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See detailA propensity score matching approach on predicting academic success of primary school students
Wollschläger, Rachel UL; Hornung, Caroline UL; Sonnleitner, Philipp UL et al

Scientific Conference (2020, July)

School career and academic achievement are known to greatly affect an individual’s path through life (e.g., Trapmann, Hell, Weigand & Schuler, 2007; Jimerson, 2001). In Luxembourg, recent findings ... [more ▼]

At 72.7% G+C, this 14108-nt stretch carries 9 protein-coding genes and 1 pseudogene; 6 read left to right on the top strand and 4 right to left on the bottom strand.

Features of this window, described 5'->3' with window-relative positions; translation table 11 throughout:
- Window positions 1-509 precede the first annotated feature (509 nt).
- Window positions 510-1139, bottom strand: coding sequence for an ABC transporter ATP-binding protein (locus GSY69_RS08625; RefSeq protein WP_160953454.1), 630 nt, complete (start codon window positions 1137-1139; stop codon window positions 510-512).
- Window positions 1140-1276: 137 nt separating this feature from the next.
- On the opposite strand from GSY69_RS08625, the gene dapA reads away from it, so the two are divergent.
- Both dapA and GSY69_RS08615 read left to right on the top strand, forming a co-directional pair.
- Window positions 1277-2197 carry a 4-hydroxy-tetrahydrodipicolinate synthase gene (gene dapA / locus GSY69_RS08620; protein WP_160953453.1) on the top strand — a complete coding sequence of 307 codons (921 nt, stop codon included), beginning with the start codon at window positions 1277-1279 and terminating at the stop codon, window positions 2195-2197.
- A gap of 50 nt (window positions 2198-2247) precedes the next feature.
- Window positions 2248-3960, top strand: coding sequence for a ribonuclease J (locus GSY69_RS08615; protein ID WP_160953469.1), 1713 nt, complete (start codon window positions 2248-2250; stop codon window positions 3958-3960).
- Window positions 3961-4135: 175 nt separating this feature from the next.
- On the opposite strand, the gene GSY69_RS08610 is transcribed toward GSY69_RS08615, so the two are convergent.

School career and academic achievement are known to greatly affect an individual’s path through life (e.g., Trapmann, Hell, Weigand & Schuler, 2007; Jimerson, 2001). In Luxembourg, recent findings indicate that at school entrance (i.e., the beginning of Grade 1) the majority of the students achieve or even surpass the required minimum level of core competencies such as mathematics and early literacy (Hoffmann, Hornung, Gamo, Esch, Keller, & Fischbach, 2018). However, in Grade 3 (i.e., after the first two years of elementary school) many students do no longer achieve the required minimum level of competencies in math and literacy (ibid.). Especially students with another language background than (any of) the official languages in Luxembourg (Luxembourgish, German, and French) and those socio-economically disadvantaged were found to be more likely not to obtain the competency level (ibid.). The current study aims to investigate which specific factors may facilitate (or hinder) learning progression by using longitudinal data of the Luxembourg School Monitoring Programme Épreuves Standardisées from Grade 1 (2014, 2015) to Grade 3 (2016, 2017, 2018). More specifically, students with irregular pathways (i.e., those who experienced grade retention) will be identified as treatment group and compared to a stratified control group of students following regular pathways. For each student of the treatment group, one or more students from the control group will be matched through propensity score matching, a matching procedure based on logistic regression, according to different pre-sets of variables. In a second step, the two groups will be compared in regards to competency levels as well as to socio-emotional context variables such as family background, student-teacher interaction, and school satisfaction aiming at identifying characteristics potentially facilitating (or hindering) a student’s school career. [less ▲]